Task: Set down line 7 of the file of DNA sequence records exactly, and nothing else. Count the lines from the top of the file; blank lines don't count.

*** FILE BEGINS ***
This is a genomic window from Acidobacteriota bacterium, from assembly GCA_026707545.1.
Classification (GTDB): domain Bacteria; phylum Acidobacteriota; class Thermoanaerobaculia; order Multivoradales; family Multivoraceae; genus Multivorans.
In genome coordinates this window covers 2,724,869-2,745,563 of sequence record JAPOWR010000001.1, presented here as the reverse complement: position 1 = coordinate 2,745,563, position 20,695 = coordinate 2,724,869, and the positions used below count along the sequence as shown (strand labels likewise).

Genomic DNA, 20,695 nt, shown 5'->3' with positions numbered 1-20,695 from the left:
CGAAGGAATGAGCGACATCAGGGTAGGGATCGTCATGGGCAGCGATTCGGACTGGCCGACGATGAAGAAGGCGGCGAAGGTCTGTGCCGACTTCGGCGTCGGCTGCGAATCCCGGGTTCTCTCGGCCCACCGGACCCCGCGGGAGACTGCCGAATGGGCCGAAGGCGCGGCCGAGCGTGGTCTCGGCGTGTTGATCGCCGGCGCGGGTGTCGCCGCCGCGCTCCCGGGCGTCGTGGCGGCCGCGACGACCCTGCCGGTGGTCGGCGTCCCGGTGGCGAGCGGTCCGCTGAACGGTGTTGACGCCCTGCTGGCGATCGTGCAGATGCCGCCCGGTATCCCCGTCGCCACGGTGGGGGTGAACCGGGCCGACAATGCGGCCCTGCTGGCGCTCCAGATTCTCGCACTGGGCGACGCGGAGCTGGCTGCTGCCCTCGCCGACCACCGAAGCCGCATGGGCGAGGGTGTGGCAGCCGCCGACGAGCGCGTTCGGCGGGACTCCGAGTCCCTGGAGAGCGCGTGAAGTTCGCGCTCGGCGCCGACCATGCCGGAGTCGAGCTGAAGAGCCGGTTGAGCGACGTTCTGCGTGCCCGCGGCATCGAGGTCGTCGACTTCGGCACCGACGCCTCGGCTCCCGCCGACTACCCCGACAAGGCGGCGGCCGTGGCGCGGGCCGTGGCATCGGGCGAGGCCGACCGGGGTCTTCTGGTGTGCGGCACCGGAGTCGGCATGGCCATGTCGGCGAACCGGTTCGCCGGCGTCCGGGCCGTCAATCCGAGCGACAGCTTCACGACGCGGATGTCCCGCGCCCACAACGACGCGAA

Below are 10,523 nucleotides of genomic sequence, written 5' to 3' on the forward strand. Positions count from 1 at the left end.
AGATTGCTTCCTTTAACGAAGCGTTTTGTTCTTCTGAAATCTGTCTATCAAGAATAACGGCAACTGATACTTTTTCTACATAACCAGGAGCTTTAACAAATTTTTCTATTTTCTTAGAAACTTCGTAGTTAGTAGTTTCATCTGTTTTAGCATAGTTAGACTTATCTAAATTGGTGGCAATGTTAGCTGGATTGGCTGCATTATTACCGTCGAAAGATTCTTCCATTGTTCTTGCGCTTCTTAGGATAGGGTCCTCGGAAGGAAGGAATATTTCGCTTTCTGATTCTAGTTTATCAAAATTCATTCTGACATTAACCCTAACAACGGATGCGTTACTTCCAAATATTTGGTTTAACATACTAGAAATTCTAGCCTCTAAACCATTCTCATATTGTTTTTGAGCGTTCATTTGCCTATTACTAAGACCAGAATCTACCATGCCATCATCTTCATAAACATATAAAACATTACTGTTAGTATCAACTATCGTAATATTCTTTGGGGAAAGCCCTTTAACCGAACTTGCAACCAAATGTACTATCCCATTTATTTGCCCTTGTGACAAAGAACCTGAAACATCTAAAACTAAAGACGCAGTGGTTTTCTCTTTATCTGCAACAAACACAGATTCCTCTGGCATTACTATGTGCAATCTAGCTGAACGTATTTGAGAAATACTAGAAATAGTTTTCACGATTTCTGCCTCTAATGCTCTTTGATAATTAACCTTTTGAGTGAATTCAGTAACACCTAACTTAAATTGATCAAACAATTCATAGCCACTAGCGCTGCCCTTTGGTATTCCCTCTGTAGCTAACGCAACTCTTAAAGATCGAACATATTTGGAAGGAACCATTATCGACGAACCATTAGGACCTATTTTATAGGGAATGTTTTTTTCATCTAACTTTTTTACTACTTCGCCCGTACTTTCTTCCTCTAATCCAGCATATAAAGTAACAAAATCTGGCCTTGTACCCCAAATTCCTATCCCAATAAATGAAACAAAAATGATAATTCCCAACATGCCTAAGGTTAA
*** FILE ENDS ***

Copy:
AGATTGCTTCCTTTAACGAAGCGTTTTGTTCTTCTGAAATCTGTCTATCAAGAATAACGGCAACTGATACTTTTTCTACATAACCAGGAGCTTTAACAAATTTTTCTATTTTCTTAGAAACTTCGTAGTTAGTAGTTTCATCTGTTTTAGCATAGTTAGACTTATCTAAATTGGTGGCAATGTTAGCTGGATTGGCTGCATTATTACCGTCGAAAGATTCTTCCATTGTTCTTGCGCTTCTTAGGATAGGGTCCTCGGAAGGAAGGAATATTTCGCTTTCTGATTCTAGTTTATCAAAATTCATTCTGACATTAACCCTAACAACGGATGCGTTACTTCCAAATATTTGGTTTAACATACTAGAAATTCTAGCCTCTAAACCATTCTCATATTGTTTTTGAGCGTTCATTTGCCTATTACTAAGACCAGAATCTACCATGCCATCATCTTCATAAACATATAAAACATTACTGTTAGTATCAACTATCGTAATATTCTTTGGGGAAAGCCCTTTAACCGAACTTGCAACCAAATGTACTATCCCATTTATTTGCCCTTGTGACAAAGAACCTGAAACATCTAAAACTAAAGACGCAGTGGTTTTCTCTTTATCTGCAACAAACACAGATTCCTCTGGCATTACTATGTGCAATCTAGCTGAACGTATTTGAGAAATACTAGAAATAGTTTTCACGATTTCTGCCTCTAATGCTCTTTGATAATTAACCTTTTGAGTGAATTCAGTAACACCTAACTTAAATTGATCAAACAATTCATAGCCACTAGCGCTGCCCTTTGGTATTCCCTCTGTAGCTAACGCAACTCTTAAAGATCGAACATATTTGGAAGGAACCATTATCGACGAACCATTAGGACCTATTTTATAGGGAATGTTTTTTTCATCTAACTTTTTTACTACTTCGCCCGTACTTTCTTCCTCTAATCCAGCATATAAAGTAACAAAATCTGGCCTTGTACCCCAAATTCCTATCCCAATAAATGAAACAAAAATGATAATTCCCAACATGCCTAAGGTTAA